The chickens finally came home to roost.
Who could’ve known that mocking a war hero might have consequences—that a guy who had survived five tortuous years in captivity might have the last laugh?
Not someone with the keen perception and incisive wit of Donald Trump, that’s for sure.
But sure enough, when it came down to the big Obamacare repeal vote that Republicans had been promising for seven years, neither insult nor threat nor wild diversion could win the day for the Trump.
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In actuality, Mr. Burns was too generous. Trump didn’t discharge just one errant message—every day was a new lesson in stepping on what Senate Republicans were furiously trying to accomplish as they crammed seven years of promises into one bill-writing session over lunch on Thursday.
Trump beat against his attorney general like a battering ram using every platform available to him, he dreamed up a new military personnel policy which he deployed via twitter, he hijacked a speech to the Boy Scouts to attack Hillary Clinton and hail his “incredible” election-night victory.
But after demonstrating the laser focus of a dementia-driven narcissist with psychotic features, all Trump got for his efforts was blowback.
The war hero he had ridiculed along with the two female senators he had chastised tanked his chance to finally declare superiority over Barack Obama by eviscerating his greatest legacy.
Jeff Sessions’ former Senate colleagues finally came to his defense, with Sen. Lindsey Graham saying there would be “holy hell to pay” if Trump tried to replace Sessions, adding that “any effort to go after [Robert] Mueller could be the beginning of the end of the Trump presidency.”
Military leadership flatly rejected his policy-by-tweet transgender ban, saying there would be “no modifications to the current policy until the President’s direction has been received by the Secretary of Defense and the Secretary has issued implementation guidance.”
Indeed, far from getting any satisfaction, all Trump had to show by week’s end for his considerably misguided efforts was the Russia sanctions bill his aides had been laboring to weaken for weeks and a subsequent rebuke from this bestie Vlad.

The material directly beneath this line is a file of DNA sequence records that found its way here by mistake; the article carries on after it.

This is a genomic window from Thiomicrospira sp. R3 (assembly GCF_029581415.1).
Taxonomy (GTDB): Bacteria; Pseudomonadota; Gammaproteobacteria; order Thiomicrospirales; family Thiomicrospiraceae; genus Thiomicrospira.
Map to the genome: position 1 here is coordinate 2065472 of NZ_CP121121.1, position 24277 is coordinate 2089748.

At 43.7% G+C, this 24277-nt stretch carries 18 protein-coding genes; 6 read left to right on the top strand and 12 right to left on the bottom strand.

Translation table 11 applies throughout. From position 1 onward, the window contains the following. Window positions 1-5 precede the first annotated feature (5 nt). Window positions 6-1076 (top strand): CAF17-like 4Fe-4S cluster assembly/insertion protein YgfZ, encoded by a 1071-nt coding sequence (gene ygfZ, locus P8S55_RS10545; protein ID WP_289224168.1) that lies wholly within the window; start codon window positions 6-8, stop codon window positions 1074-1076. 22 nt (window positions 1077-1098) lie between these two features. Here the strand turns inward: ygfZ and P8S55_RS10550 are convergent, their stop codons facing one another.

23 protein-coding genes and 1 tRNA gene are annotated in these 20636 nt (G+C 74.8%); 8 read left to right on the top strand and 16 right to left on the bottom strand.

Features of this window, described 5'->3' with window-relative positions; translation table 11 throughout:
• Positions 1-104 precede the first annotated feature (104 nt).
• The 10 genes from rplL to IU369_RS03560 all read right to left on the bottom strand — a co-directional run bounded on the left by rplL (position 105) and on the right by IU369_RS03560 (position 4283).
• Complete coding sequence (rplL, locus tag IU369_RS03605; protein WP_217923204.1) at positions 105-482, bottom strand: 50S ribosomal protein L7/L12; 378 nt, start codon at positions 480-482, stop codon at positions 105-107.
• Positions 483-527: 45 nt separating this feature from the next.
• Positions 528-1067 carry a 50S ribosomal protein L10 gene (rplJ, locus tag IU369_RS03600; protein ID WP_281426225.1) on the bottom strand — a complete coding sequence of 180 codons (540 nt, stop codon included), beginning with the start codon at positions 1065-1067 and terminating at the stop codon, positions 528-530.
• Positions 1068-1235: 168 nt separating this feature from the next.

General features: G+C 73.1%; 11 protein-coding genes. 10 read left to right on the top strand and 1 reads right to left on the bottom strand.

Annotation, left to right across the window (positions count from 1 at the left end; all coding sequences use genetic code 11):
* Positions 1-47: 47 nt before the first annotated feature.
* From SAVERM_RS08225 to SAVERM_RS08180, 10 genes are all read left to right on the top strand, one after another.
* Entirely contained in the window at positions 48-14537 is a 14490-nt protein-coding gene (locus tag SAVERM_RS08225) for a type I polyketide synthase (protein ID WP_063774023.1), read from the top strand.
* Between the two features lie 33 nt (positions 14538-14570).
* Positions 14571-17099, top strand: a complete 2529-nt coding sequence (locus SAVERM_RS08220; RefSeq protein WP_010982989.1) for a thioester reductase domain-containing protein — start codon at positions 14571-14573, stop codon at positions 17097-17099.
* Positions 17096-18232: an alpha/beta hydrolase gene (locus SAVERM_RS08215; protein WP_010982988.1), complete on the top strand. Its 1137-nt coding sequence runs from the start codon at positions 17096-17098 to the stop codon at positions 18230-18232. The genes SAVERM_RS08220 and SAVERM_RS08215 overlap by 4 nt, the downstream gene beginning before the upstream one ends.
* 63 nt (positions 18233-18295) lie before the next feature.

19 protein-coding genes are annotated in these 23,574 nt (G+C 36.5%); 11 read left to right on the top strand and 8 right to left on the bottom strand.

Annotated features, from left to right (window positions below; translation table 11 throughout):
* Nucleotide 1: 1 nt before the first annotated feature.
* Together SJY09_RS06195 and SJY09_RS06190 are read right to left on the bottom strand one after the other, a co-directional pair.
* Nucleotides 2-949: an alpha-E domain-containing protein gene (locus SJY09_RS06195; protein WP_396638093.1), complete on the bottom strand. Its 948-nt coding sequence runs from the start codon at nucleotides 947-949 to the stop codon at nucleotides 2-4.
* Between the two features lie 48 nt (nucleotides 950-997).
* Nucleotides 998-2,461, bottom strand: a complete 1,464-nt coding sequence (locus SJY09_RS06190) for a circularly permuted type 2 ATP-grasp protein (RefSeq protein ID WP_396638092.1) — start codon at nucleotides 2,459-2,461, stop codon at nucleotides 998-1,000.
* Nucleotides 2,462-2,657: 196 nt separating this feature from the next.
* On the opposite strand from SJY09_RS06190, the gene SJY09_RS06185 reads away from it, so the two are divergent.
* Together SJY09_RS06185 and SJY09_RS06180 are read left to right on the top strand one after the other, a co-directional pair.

“We are behaving in a very restrained and patient way, but at some moment we will need to respond,” said Putin at a press conference with his Finnish counterpart, Sauli Niinistö.
By Friday, Russia had seized two US diplomatic compounds in Moscow and ordered the U.S. embassy to thin out its ranks by fall. If tensions continue to escalate, that’s certainly not the last Trump will hear from Russia, though Putin will likely use the conflicts in Syria and Ukraine to make his misgivings known.
It’s also not the last Trump will hear of Russia on the domestic side, which added another hitch to Trump’s tail spin of a week. While the health care debacle dominated news, dangling in the background were more threads of the Russia probe:
In fact, Kushner’s post-meeting statement read from a podium bearing the White House logo was about where the week began. And amid the cacophony of a GOP implosion this week, Trump’s deepest insecurities could still be heard rattling around in places like the body of Kushner’s heavily-lawyered prose. Stuffed between his collusion denial, claims of transparency, and stated future goals at the White House, Kushner offered up this complete non sequitur:
“Donald Trump had a better message and ran a smarter campaign and that is why he won. Suggesting otherwise ridicules those who voted for him.”
Ultimately, that is what this all comes down to for Trump: proving his rightness, his supremacy, his might over others.
In fact, it’s no coincidence that at the end of his calamitous week, Trump turned over his White House to John Kelly, a retired military general who has exercised perhaps more raw power on behalf of Trump than any other single element of the entire U.S. government.
If Congress won’t send him any major legislation other than a sanctions bill he despises, Trump is going to concentrate on the only thing that has brought him any gratification as pr*sident: immigration and law enforcement policy.
Executive power is all that’s left to a guy who’s incapable of collaborating with other elected officials or balancing the complexities of coequal branches of government. And where Trump is choosing to focus that power—domestically, at a vulnerable minority he can vilify—is also the red meat of an autocrat.
This is a Creative Commons article. The original version of this article appeared here.